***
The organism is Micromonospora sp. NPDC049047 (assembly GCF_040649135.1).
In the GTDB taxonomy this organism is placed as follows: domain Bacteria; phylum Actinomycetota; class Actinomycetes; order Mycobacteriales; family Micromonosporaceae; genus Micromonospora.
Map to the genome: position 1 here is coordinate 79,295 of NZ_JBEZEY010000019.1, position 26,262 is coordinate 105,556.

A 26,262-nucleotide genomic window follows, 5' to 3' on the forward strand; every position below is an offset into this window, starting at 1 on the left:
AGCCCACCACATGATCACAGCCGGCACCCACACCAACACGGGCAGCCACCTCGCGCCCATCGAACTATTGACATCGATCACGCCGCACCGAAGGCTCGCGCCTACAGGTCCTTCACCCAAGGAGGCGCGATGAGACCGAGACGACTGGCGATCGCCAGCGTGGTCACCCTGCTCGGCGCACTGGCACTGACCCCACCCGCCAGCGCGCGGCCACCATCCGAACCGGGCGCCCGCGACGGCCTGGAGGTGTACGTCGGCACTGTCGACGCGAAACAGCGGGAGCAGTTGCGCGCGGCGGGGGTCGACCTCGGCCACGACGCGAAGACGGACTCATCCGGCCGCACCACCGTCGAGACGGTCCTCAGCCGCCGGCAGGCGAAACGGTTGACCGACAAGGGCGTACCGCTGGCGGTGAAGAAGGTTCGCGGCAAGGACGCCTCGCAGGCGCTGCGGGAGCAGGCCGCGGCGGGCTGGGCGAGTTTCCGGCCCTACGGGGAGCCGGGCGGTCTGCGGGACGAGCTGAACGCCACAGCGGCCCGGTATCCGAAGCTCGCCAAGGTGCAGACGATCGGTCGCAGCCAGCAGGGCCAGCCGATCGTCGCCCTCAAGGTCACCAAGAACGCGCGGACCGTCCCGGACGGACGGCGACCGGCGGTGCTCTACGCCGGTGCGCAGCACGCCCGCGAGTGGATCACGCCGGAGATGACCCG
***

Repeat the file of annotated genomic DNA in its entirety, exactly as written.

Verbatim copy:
The organism is Micromonospora sp. NPDC049047 (assembly GCF_040649135.1).
In the GTDB taxonomy this organism is placed as follows: domain Bacteria; phylum Actinomycetota; class Actinomycetes; order Mycobacteriales; family Micromonosporaceae; genus Micromonospora.
Map to the genome: position 1 here is coordinate 79,295 of NZ_JBEZEY010000019.1, position 26,262 is coordinate 105,556.

A 26,262-nucleotide genomic window follows, 5' to 3' on the forward strand; every position below is an offset into this window, starting at 1 on the left:
AGCCCACCACATGATCACAGCCGGCACCCACACCAACACGGGCAGCCACCTCGCGCCCATCGAACTATTGACATCGATCACGCCGCACCGAAGGCTCGCGCCTACAGGTCCTTCACCCAAGGAGGCGCGATGAGACCGAGACGACTGGCGATCGCCAGCGTGGTCACCCTGCTCGGCGCACTGGCACTGACCCCACCCGCCAGCGCGCGGCCACCATCCGAACCGGGCGCCCGCGACGGCCTGGAGGTGTACGTCGGCACTGTCGACGCGAAACAGCGGGAGCAGTTGCGCGCGGCGGGGGTCGACCTCGGCCACGACGCGAAGACGGACTCATCCGGCCGCACCACCGTCGAGACGGTCCTCAGCCGCCGGCAGGCGAAACGGTTGACCGACAAGGGCGTACCGCTGGCGGTGAAGAAGGTTCGCGGCAAGGACGCCTCGCAGGCGCTGCGGGAGCAGGCCGCGGCGGGCTGGGCGAGTTTCCGGCCCTACGGGGAGCCGGGCGGTCTGCGGGACGAGCTGAACGCCACAGCGGCCCGGTATCCGAAGCTCGCCAAGGTGCAGACGATCGGTCGCAGCCAGCAGGGCCAGCCGATCGTCGCCCTCAAGGTCACCAAGAACGCGCGGACCGTCCCGGACGGACGGCGACCGGCGGTGCTCTACGCCGGTGCGCAGCACGCCCGCGAGTGGATCACGCCGGAGATGACCCG